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Marijuana in the Workplace FAQ

This page provides answers to frequently asked questions about marijuana law as it relates to employment in Washington State. For more information on marijuana law, see Marijuana Regulation in Washington State.


Frequently Asked Questions

Can employers prohibit marijuana use during work hours?

Similar to alcohol, employers may regulate use or impacts of marijuana use in the workplace. RCW 69.50.445 prohibits personal use of marijuana "in public." This means it may not be used in view of the general public. In addition, employers may have workplace policies prohibiting marijuana use or being under the influence of marijuana.

Can employers continue to test for marijuana?

I-502, codified in chapter 69.50 RCW, does not address the topic of workplace drug testing. It is our understanding that employers may still conduct drug testing in accordance with their legally adopted policies. Since marijuana remains illegal under federal law, institutions that receive federal funds will still be subject to testing consistent with the federal Drug-Free Workplace Act.

Similar to alcohol, employers may require testing, discipline for policy violations, and regulate use or impact in the workplace. Employers should make sure that their personnel policies are up to date and include legalized marijuana. Employers should consult with their city, agency or other legal representatives.

Organizations such as the NFL and NBA have issued statements that marijuana consumption is a violation of their conduct policy and they intend to continue testing for it.

How does the law affect CDL holders?

Commercial Driver License (CDL) holders are regulated by the DOL, which follows federal regulations. Where federal Drug-Free Workplace Act and U.S. Department of Transportation standards apply: zero tolerance for marijuana use, including medicinal use.

Is there a difference between the 5ng (nanogram) threshold and the 15ml (milliliter) threshold that urine tests from Department of Licensing (DOL) use?

Yes. 5ng is the limit set forth by the initiative as the per se level of impairment for someone under the influence of marijuana. This is measured by a blood test designed to detect "active metabolites." Studies indicate that active metabolite levels fall to approximately 2ng within 4-6 hours of use. Commercial Driver License (CDL) holders are regulated by DOL, which follows federal regulations and uses the 15ml threshold. This level is measured by a urine test.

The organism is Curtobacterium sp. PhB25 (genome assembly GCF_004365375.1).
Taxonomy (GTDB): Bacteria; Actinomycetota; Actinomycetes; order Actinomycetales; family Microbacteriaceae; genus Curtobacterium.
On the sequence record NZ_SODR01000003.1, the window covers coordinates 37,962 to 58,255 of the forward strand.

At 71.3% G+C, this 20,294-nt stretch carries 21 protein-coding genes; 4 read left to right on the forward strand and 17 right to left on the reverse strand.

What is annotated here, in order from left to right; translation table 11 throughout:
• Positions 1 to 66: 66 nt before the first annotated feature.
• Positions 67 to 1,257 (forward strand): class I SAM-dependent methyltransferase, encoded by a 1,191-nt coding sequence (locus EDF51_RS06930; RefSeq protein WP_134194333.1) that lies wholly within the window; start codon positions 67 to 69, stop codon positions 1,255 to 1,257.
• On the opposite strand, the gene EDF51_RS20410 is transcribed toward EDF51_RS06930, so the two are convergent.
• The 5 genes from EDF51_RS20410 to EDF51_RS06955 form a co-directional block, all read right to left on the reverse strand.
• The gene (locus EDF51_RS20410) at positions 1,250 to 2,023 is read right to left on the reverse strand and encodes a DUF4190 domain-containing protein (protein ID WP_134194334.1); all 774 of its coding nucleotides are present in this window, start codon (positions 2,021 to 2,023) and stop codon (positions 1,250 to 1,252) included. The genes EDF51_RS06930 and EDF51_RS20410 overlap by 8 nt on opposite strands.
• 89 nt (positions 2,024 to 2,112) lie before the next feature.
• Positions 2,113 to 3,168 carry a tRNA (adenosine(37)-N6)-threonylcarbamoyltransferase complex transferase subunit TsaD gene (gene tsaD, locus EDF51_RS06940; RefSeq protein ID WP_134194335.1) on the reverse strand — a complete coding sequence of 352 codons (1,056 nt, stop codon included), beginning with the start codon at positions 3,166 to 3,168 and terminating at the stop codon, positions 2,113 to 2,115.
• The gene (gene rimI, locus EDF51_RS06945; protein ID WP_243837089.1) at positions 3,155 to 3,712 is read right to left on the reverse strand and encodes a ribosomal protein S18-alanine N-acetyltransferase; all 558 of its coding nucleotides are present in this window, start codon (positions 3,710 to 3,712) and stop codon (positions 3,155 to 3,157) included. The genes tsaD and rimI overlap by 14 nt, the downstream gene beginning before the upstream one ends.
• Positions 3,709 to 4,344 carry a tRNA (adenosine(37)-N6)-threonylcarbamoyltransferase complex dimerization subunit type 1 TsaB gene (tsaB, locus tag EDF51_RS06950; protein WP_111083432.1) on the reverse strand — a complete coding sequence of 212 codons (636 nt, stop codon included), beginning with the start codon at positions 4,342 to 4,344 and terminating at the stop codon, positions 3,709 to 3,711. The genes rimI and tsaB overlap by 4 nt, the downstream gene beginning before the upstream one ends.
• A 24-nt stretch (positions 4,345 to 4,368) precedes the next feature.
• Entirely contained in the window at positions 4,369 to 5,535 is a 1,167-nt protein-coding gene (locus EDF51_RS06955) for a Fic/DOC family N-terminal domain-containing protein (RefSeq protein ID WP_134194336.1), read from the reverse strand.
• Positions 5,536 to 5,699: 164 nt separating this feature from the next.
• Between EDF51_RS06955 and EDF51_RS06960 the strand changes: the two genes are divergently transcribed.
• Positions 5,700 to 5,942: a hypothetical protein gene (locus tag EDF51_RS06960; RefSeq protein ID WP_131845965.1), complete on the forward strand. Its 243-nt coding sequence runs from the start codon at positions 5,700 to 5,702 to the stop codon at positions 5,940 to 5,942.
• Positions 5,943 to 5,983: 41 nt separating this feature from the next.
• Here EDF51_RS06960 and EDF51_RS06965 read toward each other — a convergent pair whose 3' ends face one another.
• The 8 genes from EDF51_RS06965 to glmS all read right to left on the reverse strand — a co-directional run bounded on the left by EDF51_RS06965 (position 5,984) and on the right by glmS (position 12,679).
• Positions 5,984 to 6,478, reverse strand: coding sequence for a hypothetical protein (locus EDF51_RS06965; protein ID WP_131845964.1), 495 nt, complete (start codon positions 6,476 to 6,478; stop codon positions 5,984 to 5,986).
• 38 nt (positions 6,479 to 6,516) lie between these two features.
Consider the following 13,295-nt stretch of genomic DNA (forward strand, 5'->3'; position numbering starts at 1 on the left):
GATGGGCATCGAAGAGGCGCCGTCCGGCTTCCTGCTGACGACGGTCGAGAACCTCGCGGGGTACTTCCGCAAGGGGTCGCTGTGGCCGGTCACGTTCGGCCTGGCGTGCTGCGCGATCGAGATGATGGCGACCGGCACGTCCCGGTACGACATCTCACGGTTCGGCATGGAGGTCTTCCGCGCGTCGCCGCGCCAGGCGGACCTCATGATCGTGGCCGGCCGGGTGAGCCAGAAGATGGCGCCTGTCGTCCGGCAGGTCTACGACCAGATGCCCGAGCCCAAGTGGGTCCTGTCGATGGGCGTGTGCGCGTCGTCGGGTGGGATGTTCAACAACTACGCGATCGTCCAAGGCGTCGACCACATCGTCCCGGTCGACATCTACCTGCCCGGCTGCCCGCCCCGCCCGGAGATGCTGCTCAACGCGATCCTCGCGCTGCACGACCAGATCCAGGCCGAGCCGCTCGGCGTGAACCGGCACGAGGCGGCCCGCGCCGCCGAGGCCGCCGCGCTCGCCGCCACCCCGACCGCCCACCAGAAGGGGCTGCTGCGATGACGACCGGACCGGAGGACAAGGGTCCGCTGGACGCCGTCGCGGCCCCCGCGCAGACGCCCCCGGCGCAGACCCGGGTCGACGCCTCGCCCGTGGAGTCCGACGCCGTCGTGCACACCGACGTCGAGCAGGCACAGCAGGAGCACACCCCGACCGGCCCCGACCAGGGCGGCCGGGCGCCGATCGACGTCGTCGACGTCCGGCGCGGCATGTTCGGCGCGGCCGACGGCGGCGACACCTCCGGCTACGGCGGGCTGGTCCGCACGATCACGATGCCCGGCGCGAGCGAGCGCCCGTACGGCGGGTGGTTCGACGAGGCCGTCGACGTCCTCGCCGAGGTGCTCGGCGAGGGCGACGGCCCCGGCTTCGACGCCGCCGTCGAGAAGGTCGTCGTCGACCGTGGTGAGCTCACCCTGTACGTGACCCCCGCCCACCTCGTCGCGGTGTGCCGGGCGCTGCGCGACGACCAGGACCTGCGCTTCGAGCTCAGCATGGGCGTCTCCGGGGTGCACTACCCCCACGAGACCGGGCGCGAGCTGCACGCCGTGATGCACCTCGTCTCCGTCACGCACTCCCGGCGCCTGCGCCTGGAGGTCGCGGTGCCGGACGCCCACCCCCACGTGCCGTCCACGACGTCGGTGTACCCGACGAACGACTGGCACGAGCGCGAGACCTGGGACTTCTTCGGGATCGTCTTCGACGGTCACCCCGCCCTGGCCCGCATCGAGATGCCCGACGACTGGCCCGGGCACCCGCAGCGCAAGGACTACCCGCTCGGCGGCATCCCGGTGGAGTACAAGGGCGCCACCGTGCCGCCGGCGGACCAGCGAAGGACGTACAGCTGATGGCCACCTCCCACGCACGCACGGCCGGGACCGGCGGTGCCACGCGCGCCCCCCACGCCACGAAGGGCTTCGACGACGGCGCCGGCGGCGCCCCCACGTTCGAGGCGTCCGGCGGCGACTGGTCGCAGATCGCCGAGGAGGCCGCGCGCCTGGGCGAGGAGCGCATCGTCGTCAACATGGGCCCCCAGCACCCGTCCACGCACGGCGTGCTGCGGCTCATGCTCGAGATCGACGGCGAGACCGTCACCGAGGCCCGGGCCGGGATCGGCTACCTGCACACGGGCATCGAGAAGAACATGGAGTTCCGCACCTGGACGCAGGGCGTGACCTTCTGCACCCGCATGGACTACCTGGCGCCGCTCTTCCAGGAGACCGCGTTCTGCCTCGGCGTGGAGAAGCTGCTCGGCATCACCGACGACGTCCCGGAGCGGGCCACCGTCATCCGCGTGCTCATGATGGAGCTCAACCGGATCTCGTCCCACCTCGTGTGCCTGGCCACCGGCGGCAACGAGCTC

What about off-duty marijuana consumption?

Washington public employers have a strong legal basis to discipline or discharge employees who test positive for marijuana if this action is consistent with the respective contracts, policies, and past disciplinary action. However, to date there is no further legislation or case law on the issue of whether discharge for off-duty marijuana use violates public policy.

What about medical marijuana use in the workplace?

There is not a legal right to use medical marijuana in the workplace. An employer may have a policy that requires all new employees to have a negative drug test result even when employees are prescribed medical marijuana. See, for example, Roe v. TeleTech Customer Care Mgmt (2011). The court held the state Medical Use of Marijuana Act (MUMA) did not protect employees from discharge for medicinal use. The plaintiff was authorized to use marijuana medicinally but had her job offer rescinded after testing positive for marijuana.

Does the Washington State Liquor and Cannabis Board (WLCB) drug test new employees?

The WLCB does not drug test administrative staff at the time of hiring. However, they do test potential enforcement staff for drugs, including marijuana. The WLCB is a drug-free workplace. All employees are expected to not be impaired at work. Should a reasonable suspicion arise that an employee is impaired, that person may be tested.


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Last Modified: May 10, 2019